REVIEW: Love, Chai, and Other Four-Letter Words By Annika Sharma

Posted October 7th, 2021 by in Blog, Contemporary Romance, Review / 0 comments

Love, Chai, and Other Four-Letter Words By Annika Sharma: The last thing Kiran wanted to do was disappoint her parents after what happened with her sister but the heart wants what the heart wants and that could not be more true when it comes to her feelings for Nash. After moving from India to New York for college and then successfully transitioning into her job Kiran still can’t help but feel slightly lost in this big city, so when she sees her new neighbor locked out and looking as lost as she feels Kiran can’t help but invite him in. However Kiran definitely didn’t expect to connect so easily with Nash or for him to be the guy to help her knock of so many items on her bucket list!

Relationships, happily ever afters and stable commitment have never been something that Nash has experienced, with absentee parents and now seeing the very same cycle happening with the kids he works with Nash can’t help but resign himself to a relationship free life. Nash just never expected his new neighbor would ignite a spark he never even knew that he was capable of hoping for.

When I first read the synopsis of this book I was instantly intrigued, not only did Sharma promise a brilliant read but one that had proper Desi representation! As much as I tried to get invested and love this novel I just found a few to many hang ups, this however is not to say that Love, Chai And Other Four-Letter Words is not a book you should check out or that the other books in this series won’t be good.

Kiran was definitely an interesting character, on one hand I loved that she wanted to be better and bring pride and joy to her family but on the other hand I just felt that she let Nash kind of walk all over her culture. I will say that she was relatable in many ways and I absolutely adored her little girl group, the Chai Masala Club definitely has promise for a few more interesting books to come! I really enjoyed her inner monologs and the way she tried to face her problems and conflicts.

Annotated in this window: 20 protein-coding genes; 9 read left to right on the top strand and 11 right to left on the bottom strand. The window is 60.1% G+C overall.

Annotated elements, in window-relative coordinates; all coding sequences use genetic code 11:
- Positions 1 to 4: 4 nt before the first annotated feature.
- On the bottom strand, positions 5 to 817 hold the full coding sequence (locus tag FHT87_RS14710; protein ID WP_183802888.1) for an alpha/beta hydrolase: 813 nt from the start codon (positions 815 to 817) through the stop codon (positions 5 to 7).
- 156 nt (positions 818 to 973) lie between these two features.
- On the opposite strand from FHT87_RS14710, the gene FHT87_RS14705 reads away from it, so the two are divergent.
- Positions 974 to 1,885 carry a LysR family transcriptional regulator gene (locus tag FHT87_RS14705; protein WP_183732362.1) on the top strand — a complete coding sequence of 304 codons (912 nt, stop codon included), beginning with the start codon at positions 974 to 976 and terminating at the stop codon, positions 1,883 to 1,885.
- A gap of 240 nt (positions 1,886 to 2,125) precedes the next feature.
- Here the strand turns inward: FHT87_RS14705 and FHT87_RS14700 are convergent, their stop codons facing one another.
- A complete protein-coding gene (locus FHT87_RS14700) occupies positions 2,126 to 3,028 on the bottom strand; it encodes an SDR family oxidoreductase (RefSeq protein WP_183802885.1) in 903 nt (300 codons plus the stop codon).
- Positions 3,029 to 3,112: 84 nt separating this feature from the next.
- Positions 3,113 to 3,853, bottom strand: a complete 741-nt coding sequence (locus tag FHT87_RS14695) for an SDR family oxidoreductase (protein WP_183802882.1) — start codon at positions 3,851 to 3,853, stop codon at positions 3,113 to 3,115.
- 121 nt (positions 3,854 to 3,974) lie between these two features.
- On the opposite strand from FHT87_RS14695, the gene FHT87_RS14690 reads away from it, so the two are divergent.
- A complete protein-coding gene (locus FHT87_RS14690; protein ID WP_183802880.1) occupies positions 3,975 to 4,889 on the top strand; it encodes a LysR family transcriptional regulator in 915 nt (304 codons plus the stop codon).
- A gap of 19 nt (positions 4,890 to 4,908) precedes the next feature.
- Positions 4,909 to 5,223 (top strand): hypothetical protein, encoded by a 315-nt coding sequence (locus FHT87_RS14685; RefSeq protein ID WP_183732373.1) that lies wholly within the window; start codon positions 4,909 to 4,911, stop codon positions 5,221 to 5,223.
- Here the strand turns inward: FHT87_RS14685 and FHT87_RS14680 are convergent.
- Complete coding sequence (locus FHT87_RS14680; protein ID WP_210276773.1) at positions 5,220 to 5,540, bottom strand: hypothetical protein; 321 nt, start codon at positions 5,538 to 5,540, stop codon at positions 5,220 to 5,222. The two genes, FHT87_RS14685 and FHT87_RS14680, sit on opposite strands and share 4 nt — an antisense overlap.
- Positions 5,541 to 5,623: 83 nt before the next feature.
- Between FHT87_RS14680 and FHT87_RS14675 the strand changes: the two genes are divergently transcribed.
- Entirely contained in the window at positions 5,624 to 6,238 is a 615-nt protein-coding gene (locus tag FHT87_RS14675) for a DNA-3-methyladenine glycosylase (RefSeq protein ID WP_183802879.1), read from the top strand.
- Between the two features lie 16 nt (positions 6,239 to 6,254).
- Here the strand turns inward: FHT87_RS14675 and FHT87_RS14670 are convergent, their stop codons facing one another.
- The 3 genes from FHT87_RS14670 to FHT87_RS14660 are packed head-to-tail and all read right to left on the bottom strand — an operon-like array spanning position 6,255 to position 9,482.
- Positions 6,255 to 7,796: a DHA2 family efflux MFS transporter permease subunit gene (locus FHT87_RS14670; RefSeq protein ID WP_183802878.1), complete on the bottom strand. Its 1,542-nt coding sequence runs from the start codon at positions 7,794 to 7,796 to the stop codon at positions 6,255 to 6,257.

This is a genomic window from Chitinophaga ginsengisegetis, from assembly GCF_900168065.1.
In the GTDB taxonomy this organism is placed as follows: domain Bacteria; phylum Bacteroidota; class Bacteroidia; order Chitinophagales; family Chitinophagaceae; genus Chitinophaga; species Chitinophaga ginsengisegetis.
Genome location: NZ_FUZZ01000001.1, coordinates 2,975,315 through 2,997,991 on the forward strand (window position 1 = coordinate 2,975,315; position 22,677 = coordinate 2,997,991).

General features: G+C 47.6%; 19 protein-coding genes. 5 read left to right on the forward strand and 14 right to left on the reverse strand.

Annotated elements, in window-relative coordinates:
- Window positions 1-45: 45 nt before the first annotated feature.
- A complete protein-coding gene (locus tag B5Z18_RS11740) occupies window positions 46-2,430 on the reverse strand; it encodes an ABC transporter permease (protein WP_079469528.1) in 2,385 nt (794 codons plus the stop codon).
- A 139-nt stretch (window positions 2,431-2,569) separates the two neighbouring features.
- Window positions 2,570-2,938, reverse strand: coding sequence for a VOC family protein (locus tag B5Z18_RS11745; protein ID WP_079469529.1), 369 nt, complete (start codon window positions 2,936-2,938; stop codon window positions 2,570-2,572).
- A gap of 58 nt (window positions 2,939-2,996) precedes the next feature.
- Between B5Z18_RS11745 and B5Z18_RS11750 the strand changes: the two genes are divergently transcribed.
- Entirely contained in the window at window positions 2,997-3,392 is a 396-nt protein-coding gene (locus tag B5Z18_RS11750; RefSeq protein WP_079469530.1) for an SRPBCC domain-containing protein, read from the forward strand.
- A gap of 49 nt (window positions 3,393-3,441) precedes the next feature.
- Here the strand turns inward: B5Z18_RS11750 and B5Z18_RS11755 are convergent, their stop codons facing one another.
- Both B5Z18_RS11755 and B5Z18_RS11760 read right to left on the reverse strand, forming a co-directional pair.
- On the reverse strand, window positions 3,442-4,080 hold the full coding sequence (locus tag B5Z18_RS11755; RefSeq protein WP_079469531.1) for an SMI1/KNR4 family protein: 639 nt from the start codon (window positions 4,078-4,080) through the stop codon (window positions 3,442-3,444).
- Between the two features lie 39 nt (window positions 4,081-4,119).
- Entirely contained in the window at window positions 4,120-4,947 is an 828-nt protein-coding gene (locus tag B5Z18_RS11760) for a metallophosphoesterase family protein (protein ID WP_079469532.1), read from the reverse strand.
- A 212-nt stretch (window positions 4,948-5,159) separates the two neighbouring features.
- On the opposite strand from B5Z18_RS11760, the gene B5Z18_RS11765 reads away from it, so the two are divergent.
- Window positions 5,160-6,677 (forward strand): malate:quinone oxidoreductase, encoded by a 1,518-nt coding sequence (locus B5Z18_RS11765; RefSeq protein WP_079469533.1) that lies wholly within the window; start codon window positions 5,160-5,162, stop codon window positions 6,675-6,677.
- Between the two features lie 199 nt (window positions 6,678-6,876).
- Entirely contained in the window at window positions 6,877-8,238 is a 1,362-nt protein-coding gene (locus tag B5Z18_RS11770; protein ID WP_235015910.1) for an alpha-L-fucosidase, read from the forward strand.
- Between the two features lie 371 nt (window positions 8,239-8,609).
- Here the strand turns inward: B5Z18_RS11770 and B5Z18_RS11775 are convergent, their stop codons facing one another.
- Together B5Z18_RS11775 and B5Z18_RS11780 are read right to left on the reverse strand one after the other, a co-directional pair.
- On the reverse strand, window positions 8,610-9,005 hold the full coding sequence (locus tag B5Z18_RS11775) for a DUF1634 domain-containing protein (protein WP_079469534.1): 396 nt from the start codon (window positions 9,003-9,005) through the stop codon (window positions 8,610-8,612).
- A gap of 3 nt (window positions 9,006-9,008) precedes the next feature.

The biggest issue in this book had to be our hero, on the surface Nash was a nice enough guy but I just found it way to hard to believe that he had absolutely no knowledge of anything Indian. I mean come one who hasn’t heard off if not tried Indian food?! Not only did he come of as completely oblivious of any other culture than his own but he was way to preachy in the way he spoke to Kiran in regards to her parents.

Okay, the parents now this was another issue I had, I’m all about the pushy parents trope however I just felt that Sharma used an overplayed stereotypical image of Indian parents and that is genuinely not what the majority are like. Another thing that bugged me was the way that India was depicted, there was absolutely no need or reason to paint the place as this run down dump, personally I felt this could not be further from the truth.

Overall I would have to say this book was more of a miss for me personally  there were far to many hang up in the storyline and the romance was very much lacking. I would say this book was more of a women’s fiction rather than a romance. In saying this I look forward to checking out any new books in this series.

Book Info:

Publication: September 21st 2021 | Sourcebooks Casablanca | Chain Masala Club #1

Kiran needs to fall in line. Instead, she falls in love.

Kiran was the good daughter. When her sister disobeyed her family’s plan and brought them shame, she was there to pick up the pieces. She vowed she wouldn’t make the same mistakes. She’d be twice the daughter her parents needed, to make up for the one they lost.

Nash never had a family. The parents who were supposed to raise him were completely absent. Now as a psychologist, he sees the same pattern happening to the kids he works with. So he turns away from love and family. After all, abandonment is in his genes, isn’t it?

If she follows the rules, Kiran will marry an Indian man. If he follows his fears, Nash will wind up alone. But what if they follow their hearts?

 

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